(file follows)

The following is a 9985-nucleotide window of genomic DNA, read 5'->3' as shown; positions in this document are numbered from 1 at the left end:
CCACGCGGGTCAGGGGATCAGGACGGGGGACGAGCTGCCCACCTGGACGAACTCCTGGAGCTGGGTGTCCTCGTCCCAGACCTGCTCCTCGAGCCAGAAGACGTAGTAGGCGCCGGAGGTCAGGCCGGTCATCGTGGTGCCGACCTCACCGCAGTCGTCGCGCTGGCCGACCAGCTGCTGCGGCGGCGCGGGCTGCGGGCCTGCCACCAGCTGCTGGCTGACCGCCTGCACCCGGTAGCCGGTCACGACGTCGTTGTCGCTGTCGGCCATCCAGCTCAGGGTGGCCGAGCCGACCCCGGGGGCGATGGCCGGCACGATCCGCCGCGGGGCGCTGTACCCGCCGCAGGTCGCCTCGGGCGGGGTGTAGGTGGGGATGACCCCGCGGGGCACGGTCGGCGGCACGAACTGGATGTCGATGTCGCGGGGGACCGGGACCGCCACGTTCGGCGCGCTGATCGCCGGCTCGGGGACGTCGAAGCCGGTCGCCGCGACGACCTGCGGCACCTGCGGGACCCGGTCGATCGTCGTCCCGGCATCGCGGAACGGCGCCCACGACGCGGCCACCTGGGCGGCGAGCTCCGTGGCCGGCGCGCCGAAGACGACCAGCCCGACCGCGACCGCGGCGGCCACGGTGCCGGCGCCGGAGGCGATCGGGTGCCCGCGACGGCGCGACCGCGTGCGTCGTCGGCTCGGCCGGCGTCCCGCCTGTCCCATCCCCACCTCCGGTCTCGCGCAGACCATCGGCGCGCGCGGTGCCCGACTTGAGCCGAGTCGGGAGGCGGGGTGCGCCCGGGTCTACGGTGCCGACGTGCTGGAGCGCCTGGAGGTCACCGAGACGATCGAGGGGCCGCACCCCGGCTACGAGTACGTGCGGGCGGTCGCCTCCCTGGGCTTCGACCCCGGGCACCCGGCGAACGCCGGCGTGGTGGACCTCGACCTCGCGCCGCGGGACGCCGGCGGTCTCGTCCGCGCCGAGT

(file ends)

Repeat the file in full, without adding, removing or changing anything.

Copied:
The following is a 9985-nucleotide window of genomic DNA, read 5'->3' as shown; positions in this document are numbered from 1 at the left end:
CCACGCGGGTCAGGGGATCAGGACGGGGGACGAGCTGCCCACCTGGACGAACTCCTGGAGCTGGGTGTCCTCGTCCCAGACCTGCTCCTCGAGCCAGAAGACGTAGTAGGCGCCGGAGGTCAGGCCGGTCATCGTGGTGCCGACCTCACCGCAGTCGTCGCGCTGGCCGACCAGCTGCTGCGGCGGCGCGGGCTGCGGGCCTGCCACCAGCTGCTGGCTGACCGCCTGCACCCGGTAGCCGGTCACGACGTCGTTGTCGCTGTCGGCCATCCAGCTCAGGGTGGCCGAGCCGACCCCGGGGGCGATGGCCGGCACGATCCGCCGCGGGGCGCTGTACCCGCCGCAGGTCGCCTCGGGCGGGGTGTAGGTGGGGATGACCCCGCGGGGCACGGTCGGCGGCACGAACTGGATGTCGATGTCGCGGGGGACCGGGACCGCCACGTTCGGCGCGCTGATCGCCGGCTCGGGGACGTCGAAGCCGGTCGCCGCGACGACCTGCGGCACCTGCGGGACCCGGTCGATCGTCGTCCCGGCATCGCGGAACGGCGCCCACGACGCGGCCACCTGGGCGGCGAGCTCCGTGGCCGGCGCGCCGAAGACGACCAGCCCGACCGCGACCGCGGCGGCCACGGTGCCGGCGCCGGAGGCGATCGGGTGCCCGCGACGGCGCGACCGCGTGCGTCGTCGGCTCGGCCGGCGTCCCGCCTGTCCCATCCCCACCTCCGGTCTCGCGCAGACCATCGGCGCGCGCGGTGCCCGACTTGAGCCGAGTCGGGAGGCGGGGTGCGCCCGGGTCTACGGTGCCGACGTGCTGGAGCGCCTGGAGGTCACCGAGACGATCGAGGGGCCGCACCCCGGCTACGAGTACGTGCGGGCGGTCGCCTCCCTGGGCTTCGACCCCGGGCACCCGGCGAACGCCGGCGTGGTGGACCTCGACCTCGCGCCGCGGGACGCCGGCGGTCTCGTCCGCGCCGAGT